If one asks how do we know what actions are right and wrong, then my answer is we know by “intuition”. I also grant that one can know this by theological tradition. If you ask me the ontological question what right and wrong is , I say conformity with and being contrary to Gods commands.

    They are separate questions. The divine command theory answers the latter question not the former it claims wrongness is (is identical with) the property of being contrary to Gods commands, it is not the claim that we need to believe in Gods commands to know what is right and wrong. Hence, Ken and Andrew can talk all they want about how non theists can know, or come to an agreement on, or instinctive discern right and wrong till the cows come home but none of that refutes a divine command theory. The divine command theory is an ontological claim, I don’t know why this needs to be repeated ad nauesum.

    . I am sure Matt can present it in his own words). Specifically, i noted that he did not suggest objectively based morality arising form our existence as sentient, intelligent and compassionate beings – as I was advancing.

    Here again it depends on what you mean, if you are asking the ontological question, what right and wrong are, then I do not think rightness and wrongness are the property of existing as a sentient intelligent being. This is because wrongness is a property of actions, but clearly being an intelligent person is not a property of actions, people can perform actions but they are not a property of their actions.

    If on the other hand you claim is that we know what is right and wrong in virtue of being intelligent beings then I think there is something correct about this, I think creatures like us do, in virtue of our nature have an instinctive awareness of certain moral truths. The problem is, as I stated, nothing about this refutes the divine command theory. Any more than the fact that water is H20 is refuted by the fact that people who do not believe in atomic theory can instinctively recognise the taste of water.

    Now – I see the reference to “theological and Biblical sources” meaning in reality the dictation by religious leaders who claim a direct line to their god. And this can, and has, lead to extreme forms of moral relativism.

    OK this is both a misrepresentation and a non sequitur.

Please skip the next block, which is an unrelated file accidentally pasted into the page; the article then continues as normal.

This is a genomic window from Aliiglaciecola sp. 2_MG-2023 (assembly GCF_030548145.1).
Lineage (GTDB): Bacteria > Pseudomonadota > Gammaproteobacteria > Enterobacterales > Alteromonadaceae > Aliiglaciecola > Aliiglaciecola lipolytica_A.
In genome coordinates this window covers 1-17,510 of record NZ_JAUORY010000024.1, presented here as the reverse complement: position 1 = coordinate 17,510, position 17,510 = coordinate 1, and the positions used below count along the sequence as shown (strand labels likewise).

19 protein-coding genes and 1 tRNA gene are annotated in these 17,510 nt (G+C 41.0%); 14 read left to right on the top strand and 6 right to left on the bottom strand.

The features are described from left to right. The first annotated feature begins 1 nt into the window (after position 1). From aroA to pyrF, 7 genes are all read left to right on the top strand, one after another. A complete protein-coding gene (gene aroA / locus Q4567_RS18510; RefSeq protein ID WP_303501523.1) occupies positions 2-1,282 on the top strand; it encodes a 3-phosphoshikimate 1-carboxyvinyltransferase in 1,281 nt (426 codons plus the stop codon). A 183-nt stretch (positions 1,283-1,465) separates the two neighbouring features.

First, this is an claim that we can know something is right and wrong in virtue theological tradition (the words I actually used) does not mean that right and wrong is in reality a dictation by religious leaders who claim a direct line to God. For two reasons,

    First theological tradition does not consist merely of claims by people to direct lines from God. Many great theologians rejected they had such a line Ken here seems to caricature the history of theological thought. Moreover even if they did, Ken’s argument again conflates the epistemological question with the ontological one. Even if our knowledge of right and wrong depends on dictation by religious leaders, it does not follow that right and wrong itself is “in reality” identified with the dictation of religious leaders. Our knowledge the natural world depends on the tradition handed down to us by an elite group of people ( scientists) it does not follow that the physical world is identified with the views of scientists or that its existence depends on scientists, the world existed a long time before they came on the scene

    Second, Ken is quite mistaken to infer relativism from this fact. Relativism is the claim that a moral statements truth or falsity depends on what a community or individual thinks of it. The fact that differing religious people claim there position is true does not mean it actually is true, all that can really be shown is that differing theological traditions disagree about what right and wrong is, something true of differing secular systems of ethics as well.

    In short Ken’s responses to date consist in conflating ontological and epistemological questions. Given I have repeatedly made this distinction and pointed it out to him its hard to know why he keeps making these mistakes. I by and large agree with him that humans can and do naturally know whats right and wrong. That however is not the question, the question is whether one can say that objective morality can exist given his views and this is a question he has dodged. He did appear to endorse Platonism ( which does attempt to answer the metaphysical ontological questions) but know he has fallen back from this, until he does he will continue to miss his target with his criticisms.

  • Matt – you are burying a simple thing in a pile of words. Obscurantism!